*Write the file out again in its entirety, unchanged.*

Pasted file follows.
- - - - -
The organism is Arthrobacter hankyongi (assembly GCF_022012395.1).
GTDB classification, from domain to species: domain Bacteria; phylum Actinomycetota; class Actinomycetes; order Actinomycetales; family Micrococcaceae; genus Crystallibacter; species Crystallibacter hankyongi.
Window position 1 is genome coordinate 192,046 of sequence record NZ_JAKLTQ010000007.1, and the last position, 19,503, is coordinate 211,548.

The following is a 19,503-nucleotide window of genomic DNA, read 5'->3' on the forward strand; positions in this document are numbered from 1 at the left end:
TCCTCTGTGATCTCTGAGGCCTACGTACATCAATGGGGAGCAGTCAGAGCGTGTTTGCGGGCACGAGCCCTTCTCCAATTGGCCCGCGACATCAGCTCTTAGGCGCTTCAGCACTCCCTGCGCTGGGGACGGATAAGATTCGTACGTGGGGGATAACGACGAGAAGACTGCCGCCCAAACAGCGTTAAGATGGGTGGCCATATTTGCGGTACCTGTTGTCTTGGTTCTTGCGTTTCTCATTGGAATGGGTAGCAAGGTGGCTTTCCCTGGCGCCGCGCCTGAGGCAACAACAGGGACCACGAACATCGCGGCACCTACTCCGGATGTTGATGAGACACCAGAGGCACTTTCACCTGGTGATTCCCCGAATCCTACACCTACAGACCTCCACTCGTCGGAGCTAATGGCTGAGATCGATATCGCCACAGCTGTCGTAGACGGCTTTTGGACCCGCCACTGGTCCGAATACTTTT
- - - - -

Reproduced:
The organism is Arthrobacter hankyongi (assembly GCF_022012395.1).
GTDB classification, from domain to species: domain Bacteria; phylum Actinomycetota; class Actinomycetes; order Actinomycetales; family Micrococcaceae; genus Crystallibacter; species Crystallibacter hankyongi.
Window position 1 is genome coordinate 192,046 of sequence record NZ_JAKLTQ010000007.1, and the last position, 19,503, is coordinate 211,548.

The following is a 19,503-nucleotide window of genomic DNA, read 5'->3' on the forward strand; positions in this document are numbered from 1 at the left end:
TCCTCTGTGATCTCTGAGGCCTACGTACATCAATGGGGAGCAGTCAGAGCGTGTTTGCGGGCACGAGCCCTTCTCCAATTGGCCCGCGACATCAGCTCTTAGGCGCTTCAGCACTCCCTGCGCTGGGGACGGATAAGATTCGTACGTGGGGGATAACGACGAGAAGACTGCCGCCCAAACAGCGTTAAGATGGGTGGCCATATTTGCGGTACCTGTTGTCTTGGTTCTTGCGTTTCTCATTGGAATGGGTAGCAAGGTGGCTTTCCCTGGCGCCGCGCCTGAGGCAACAACAGGGACCACGAACATCGCGGCACCTACTCCGGATGTTGATGAGACACCAGAGGCACTTTCACCTGGTGATTCCCCGAATCCTACACCTACAGACCTCCACTCGTCGGAGCTAATGGCTGAGATCGATATCGCCACAGCTGTCGTAGACGGCTTTTGGACCCGCCACTGGTCCGAATACTTTT